Q+A: Cody Wilson Of The Wiki Weapon Project On The 3-D Printed Future of Firearms
While many call for tighter firearm restrictions in the wake of the Sandy Hook tragedy, the Wiki Weapon project believes technology is about to make such regulation irrelevant--and that that's a good thing.
The Wiki Weapon project is an initiative undertaken by Defense Distributed, a non-profit headed by University of Texas law student Cody Wilson aimed at generating a freely-distributed, open source design for a 3-D printed firearm–an idea that has come under serious fire from proponents of increased gun control in the U.S., particularly in light of last week’s tragic shooting of 26 people at Sandy Hook Elementary School in Newtown, Conn. The idea behind the project–embraced by some, absolutely detested by others–is that technology will soon make regulating firearms virtually impossible. That is a very polarizing idea. But to say the very least Wiki Weapons is also a technologically intriguing project, one that forces us to examine some very relevant–some might say ominous–questions about new technological capabilities and where they are taking us, as well as what happens when technology gets way out in front of the law. We spoke with Wilson briefly this week hoping to address some of these questions. Below is an edited transcript of that conversation.
Popular Science: It would be pointless for us to ignore the context in which we’re speaking today, given the tragedy that unfolded in Connecticut last week. Defense Distributed has committed to creating a shareable, freely-distributed design for a working 3-D printed firearm–a way for anyone with a 3-D printer to quickly produce a working gun. Does an incident like this one in any way alter your conviction that this is the right thing to do?
“I tell people sometimes ‘We’re not making a Second Amendment argument.’ The basic idea is to take a technology, play futurist, and surprise people.”Cody Wilson: No, not at all. If it did change what we thought you’d be right to recognize that we’re not serious. I don’t want to be confrontational about it, but I will say it this way: understanding that rights and civil liberties are something that we protect is also understanding that they have consequences that are also protected, or tolerated. The exercise of civil liberties is antithetical to the idea of an completely totalizing state. That’s just the way it is.
I heard Joe Scarborough say this, and this is a flagrant example. He said “I was a Second Amendment supporter but this has made me change my mind.” Well, then you never really were serious about it.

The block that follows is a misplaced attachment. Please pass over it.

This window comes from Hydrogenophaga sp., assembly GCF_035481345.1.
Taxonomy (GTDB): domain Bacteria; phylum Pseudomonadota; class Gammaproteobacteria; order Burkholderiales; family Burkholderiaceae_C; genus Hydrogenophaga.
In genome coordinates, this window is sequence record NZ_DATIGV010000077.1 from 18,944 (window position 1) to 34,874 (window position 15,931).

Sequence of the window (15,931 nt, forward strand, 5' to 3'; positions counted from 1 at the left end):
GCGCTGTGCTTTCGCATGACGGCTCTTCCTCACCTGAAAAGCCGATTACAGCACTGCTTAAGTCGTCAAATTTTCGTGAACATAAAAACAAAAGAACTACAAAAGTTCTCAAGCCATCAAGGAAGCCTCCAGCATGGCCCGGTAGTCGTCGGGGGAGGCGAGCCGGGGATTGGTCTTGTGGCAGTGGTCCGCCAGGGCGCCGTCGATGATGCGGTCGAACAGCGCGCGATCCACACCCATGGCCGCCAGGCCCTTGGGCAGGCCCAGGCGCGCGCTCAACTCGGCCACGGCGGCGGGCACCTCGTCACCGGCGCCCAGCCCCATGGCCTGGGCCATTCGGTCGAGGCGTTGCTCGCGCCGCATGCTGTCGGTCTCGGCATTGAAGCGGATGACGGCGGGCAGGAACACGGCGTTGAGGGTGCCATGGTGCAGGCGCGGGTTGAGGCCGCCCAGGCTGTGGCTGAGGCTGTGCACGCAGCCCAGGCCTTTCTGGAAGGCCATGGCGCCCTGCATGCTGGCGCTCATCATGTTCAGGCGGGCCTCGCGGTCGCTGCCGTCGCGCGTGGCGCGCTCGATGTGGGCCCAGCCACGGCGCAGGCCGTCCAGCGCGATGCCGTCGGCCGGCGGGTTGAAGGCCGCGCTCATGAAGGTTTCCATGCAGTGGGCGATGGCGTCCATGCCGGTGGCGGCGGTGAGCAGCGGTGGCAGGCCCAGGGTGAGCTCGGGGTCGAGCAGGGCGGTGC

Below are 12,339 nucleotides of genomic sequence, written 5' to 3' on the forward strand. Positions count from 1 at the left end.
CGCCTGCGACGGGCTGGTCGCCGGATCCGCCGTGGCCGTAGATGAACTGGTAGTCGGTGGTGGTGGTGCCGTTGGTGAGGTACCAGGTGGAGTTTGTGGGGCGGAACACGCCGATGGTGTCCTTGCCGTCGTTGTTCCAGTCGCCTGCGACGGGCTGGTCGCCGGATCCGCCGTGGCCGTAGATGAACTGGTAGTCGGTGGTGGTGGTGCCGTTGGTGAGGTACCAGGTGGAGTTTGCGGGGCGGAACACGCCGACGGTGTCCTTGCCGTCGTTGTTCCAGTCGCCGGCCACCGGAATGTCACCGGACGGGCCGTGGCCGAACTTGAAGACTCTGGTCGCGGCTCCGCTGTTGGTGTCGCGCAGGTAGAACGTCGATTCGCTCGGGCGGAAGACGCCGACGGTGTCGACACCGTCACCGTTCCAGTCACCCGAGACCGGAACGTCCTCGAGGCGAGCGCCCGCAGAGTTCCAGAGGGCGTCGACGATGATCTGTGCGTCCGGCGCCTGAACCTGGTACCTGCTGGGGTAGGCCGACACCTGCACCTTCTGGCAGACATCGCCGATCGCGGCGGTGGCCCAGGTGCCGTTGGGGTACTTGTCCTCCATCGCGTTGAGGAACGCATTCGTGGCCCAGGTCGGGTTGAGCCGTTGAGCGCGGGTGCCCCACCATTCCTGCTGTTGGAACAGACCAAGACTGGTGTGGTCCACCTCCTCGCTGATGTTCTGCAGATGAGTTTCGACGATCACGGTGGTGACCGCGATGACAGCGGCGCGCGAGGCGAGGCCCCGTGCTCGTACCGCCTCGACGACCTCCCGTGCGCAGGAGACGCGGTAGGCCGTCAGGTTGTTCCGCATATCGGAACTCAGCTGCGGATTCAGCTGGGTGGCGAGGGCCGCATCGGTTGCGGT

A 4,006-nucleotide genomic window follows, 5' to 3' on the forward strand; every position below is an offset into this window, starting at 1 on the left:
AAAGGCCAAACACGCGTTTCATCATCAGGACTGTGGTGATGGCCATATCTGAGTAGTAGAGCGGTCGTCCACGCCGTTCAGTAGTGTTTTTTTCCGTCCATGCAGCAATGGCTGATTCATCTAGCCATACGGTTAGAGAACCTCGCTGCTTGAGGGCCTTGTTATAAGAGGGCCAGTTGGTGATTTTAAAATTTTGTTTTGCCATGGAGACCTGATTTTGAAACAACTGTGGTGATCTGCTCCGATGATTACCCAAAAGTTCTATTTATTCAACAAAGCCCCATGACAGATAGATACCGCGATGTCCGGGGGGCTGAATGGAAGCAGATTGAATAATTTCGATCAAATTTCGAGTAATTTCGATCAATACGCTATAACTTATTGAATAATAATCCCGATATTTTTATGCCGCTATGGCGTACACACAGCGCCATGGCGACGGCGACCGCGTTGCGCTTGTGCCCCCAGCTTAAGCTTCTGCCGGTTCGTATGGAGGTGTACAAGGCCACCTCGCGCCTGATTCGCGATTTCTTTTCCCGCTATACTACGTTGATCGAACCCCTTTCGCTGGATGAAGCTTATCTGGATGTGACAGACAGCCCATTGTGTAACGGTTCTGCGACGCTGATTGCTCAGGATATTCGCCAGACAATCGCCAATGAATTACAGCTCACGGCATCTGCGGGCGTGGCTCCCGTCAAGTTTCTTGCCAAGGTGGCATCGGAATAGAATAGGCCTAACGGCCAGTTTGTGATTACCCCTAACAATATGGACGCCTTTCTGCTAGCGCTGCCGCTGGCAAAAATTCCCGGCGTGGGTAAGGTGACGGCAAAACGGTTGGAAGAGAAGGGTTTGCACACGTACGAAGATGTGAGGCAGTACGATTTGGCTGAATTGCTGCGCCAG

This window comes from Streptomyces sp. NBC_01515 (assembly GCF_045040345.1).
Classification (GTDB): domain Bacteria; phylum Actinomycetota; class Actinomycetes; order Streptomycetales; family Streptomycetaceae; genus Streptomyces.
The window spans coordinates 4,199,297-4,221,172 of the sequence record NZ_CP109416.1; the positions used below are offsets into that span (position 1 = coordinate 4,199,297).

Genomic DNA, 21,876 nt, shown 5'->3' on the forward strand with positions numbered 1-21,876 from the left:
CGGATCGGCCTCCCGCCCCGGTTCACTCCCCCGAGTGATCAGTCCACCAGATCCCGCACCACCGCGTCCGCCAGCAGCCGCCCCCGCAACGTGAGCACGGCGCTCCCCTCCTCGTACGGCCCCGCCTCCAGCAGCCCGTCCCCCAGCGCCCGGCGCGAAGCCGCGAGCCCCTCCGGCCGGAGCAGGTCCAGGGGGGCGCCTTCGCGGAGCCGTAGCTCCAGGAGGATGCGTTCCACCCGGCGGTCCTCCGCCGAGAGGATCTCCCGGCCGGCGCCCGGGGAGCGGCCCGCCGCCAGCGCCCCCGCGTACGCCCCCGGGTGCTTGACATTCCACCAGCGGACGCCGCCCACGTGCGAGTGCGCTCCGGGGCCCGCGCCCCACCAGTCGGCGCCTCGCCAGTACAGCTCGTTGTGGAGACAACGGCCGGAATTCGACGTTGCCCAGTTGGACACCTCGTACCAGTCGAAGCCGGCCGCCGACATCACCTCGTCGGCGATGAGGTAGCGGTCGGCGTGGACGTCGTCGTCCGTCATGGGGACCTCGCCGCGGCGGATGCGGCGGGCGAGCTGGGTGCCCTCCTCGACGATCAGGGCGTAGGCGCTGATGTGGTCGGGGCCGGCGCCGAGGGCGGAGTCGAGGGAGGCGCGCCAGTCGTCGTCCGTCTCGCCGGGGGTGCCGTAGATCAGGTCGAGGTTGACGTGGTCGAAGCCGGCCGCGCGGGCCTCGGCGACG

You know, the jurisprudence of the Second Amendment has only just begun. The results that Second Amendment supporters have received from the courts are probably as good as they could’ve ever hoped for, but we’re already off on the wrong foot. The court treats this civil liberty differently than every other right. It’s amazing. Even the Supreme Court majority has displayed this weird calculus about social cost that assumes from the beginning that gun ownership is a nuisance that can be safe every now and then and has to be tolerated. This isn’t how we treat any other right in the Bill of Rights–as a nuisance first. I’ve been thinking about this a lot lately. The presumption that it’s just a bad idea to own a gun, that we have to subject ourselves to all of these things and jump through all of these hoops to own a firearm–it doesn’t work that way with speech, it doesn’t work that way for the Fifth Amendment, the Fourth Amendment.
This project is, as much as anything else, an immanent critique of Second Amendment-ism. We’re demonstrating the difference between the promise and the practice of the access to firearms.
Where do you feel this project fits into the “gun control” conversation? What you’re doing fits more into the maker movement than the traditional firearms industry paradigm. So when people talk gun control to you, do you see this project fitting into the same conversation?
Right, it doesn’t fit into the regulatory framework for gun manufacturing. But of course it fits into the larger discussion. A reporter will ask me “what are you going to do to restrict access to the files?” Well look, you don’t have to get a background check to check out a book from the library. We’re not going to do anything to restrict access to the files. That’s the whole point. The control would have to happen at the point of access to the information, and I just don’t have that attitude about the restraint and censorship of information that the prohibitionists do.
Here’s how the discussion demonstrates the difference in the argument. So-called “progressives,” their only response is “ban it. Ban it, ban it, ban it–ban it here, ban it there, ban the future.” It just seems so conservative all of a sudden. How are these people committed to civil liberties? I’m saying: “Look, of course this can be abused. But it’s preferable to the available alternative.”
Gun control is a policy question with assumptions about how traditional guns are distributed. We’re saying “Look, as a consequence of this technology the way we do things is altered. We’ve stepped outside of your program. So pass your law.” I was reading a piece about us in The Australian today and they kept mentioning that “this is illegal here.” They mentioned it like four times. You could hear the nervousness, because it’s no longer possible to just withhold things from people.
But this project does raise many interesting legal issues. Do you feel like Defense Distributed is navigating these legal waters–waters that are almost completely uncharted–in a way that respects the spirit of the law?
Of course we’ve been careful not to break the law. But who is to say what the spirit of the law is. Perhaps I’ve entered a new cynical phase after going through a couple of years of law school, but the spirit of the law is up to anyone’s interpretation. So that leaves a bad taste in my mouth when we talk about the spirit of the law. It’s a huge discussion that I don’t even want to get into.
If there’s some kind of natural law, if you will, I think we’re in the spirit of that. I guess to answer your question more pointedly: no. The point isn’t to match the spirit of the law. If the law was to say today that you shouldn’t have a firearm, we would still say “yes you should.” If you want to, of course, the idea isn’t “you must have a gun,” but that you’re not free unless you have the choice.